Date of Graduation

Spring 2016


Master of Science in Psychology



Committee Chair

William Deal


Children diagnosed with Autism Spectrum Disorder (ASD) often experience stigma through acts of discrimination, bullying, and feelings of isolation and loneliness. Additional concerns of bearing the diagnosis include being treated differently by peers and an overall sense of feeling different than others. However, inclusive behavior and positive attitudes toward individuals with ASD can be facilitated through contact and interventions. This study sought to understand the impact of an empathic training video compared to an educational training video on college students' beliefs and knowledge about peers with this disorder. Results were significant for participants receiving the empathic training for higher scores on beliefs about the abilities of those with ASD as well as more positive opinions held toward them. Further findings indicate significant increases in beliefs about abilities and knowledge of the disorder for individuals with a close friend or family member diagnosed with ASD. This supports the use of empathy inspired trainings to facilitate more positive opinions and views about individuals with ASD.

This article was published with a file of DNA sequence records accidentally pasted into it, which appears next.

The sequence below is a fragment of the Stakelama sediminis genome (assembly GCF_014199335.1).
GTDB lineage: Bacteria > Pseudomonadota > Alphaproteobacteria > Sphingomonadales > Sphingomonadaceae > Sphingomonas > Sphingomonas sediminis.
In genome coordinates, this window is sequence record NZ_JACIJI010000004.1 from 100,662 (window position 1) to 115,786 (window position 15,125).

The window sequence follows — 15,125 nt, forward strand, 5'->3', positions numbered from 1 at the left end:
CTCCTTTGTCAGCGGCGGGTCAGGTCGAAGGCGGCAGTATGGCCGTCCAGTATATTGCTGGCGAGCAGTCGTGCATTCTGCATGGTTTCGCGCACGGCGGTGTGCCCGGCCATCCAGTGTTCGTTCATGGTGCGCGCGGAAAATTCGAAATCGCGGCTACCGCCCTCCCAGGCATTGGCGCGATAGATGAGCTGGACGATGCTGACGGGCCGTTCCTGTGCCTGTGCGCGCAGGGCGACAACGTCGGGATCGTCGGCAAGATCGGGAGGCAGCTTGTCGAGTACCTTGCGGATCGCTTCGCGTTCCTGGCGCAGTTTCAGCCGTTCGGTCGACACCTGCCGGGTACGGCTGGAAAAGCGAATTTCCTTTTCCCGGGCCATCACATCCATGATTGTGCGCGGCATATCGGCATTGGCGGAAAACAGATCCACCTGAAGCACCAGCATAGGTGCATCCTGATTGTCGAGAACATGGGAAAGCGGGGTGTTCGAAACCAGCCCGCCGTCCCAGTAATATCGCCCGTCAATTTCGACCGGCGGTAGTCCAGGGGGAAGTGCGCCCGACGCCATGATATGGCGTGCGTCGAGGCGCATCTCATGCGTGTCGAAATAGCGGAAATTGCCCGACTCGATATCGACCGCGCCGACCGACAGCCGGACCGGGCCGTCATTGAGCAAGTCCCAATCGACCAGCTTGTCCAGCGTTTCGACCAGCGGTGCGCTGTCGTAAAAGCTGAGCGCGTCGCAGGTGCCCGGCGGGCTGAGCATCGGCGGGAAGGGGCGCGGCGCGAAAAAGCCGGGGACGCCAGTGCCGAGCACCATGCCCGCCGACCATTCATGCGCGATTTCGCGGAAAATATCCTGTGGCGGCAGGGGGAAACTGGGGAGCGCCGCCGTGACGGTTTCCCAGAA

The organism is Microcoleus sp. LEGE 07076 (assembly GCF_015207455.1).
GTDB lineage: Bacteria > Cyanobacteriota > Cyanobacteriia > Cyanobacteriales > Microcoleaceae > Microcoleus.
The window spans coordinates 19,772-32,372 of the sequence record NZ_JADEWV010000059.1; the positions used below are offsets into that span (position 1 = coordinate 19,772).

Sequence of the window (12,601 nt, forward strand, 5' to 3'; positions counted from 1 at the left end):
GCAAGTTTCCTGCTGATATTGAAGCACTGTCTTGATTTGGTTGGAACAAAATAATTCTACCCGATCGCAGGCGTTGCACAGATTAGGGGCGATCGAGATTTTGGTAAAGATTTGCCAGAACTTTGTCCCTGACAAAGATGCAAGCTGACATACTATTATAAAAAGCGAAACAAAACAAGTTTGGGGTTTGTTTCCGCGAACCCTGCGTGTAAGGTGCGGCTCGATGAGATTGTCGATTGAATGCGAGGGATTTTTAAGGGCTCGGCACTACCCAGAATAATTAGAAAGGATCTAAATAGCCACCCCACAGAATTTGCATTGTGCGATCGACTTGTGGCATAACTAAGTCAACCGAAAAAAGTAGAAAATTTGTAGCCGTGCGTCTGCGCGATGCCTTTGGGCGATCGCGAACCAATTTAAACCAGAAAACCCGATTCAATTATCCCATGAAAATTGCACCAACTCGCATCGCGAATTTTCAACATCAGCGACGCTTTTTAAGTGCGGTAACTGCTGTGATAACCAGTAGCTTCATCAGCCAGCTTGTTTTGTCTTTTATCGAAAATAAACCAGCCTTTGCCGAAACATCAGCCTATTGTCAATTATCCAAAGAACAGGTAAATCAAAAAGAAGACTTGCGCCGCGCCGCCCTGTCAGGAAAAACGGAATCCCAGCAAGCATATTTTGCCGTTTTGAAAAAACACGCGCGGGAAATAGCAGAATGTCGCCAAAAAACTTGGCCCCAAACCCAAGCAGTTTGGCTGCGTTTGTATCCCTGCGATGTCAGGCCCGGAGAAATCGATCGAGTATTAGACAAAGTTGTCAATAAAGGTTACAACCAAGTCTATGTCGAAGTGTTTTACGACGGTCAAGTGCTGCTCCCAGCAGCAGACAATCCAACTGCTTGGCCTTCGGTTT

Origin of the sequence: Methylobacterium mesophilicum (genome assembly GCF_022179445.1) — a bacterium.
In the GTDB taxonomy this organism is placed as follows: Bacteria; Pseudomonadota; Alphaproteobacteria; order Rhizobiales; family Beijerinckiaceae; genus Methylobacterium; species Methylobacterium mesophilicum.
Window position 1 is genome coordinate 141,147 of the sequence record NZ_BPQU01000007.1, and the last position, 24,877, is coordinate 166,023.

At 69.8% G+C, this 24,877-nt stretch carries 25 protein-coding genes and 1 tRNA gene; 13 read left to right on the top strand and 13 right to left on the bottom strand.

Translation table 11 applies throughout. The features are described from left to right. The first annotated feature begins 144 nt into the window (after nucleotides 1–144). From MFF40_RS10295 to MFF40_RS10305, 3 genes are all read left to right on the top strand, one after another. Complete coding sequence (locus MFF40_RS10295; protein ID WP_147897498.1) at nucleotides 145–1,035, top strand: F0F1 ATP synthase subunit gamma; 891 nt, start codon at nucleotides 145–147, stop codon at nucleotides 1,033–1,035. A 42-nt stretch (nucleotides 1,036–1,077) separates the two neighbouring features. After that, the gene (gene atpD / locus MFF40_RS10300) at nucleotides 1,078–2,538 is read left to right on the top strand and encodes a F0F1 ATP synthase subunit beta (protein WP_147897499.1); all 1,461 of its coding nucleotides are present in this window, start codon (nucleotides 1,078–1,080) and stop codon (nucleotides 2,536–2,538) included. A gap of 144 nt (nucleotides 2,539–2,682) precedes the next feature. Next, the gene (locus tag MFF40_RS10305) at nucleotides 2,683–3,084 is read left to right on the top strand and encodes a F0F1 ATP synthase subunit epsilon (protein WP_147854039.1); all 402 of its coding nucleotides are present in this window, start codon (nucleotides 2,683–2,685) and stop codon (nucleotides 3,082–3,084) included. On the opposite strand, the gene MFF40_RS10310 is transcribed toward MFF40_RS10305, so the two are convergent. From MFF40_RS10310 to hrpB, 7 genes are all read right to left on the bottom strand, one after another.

autism, peer perceptions, stigma, intergroup contact hypothesis, beliefs, knowledge, disability

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© Asia Rose Hulse

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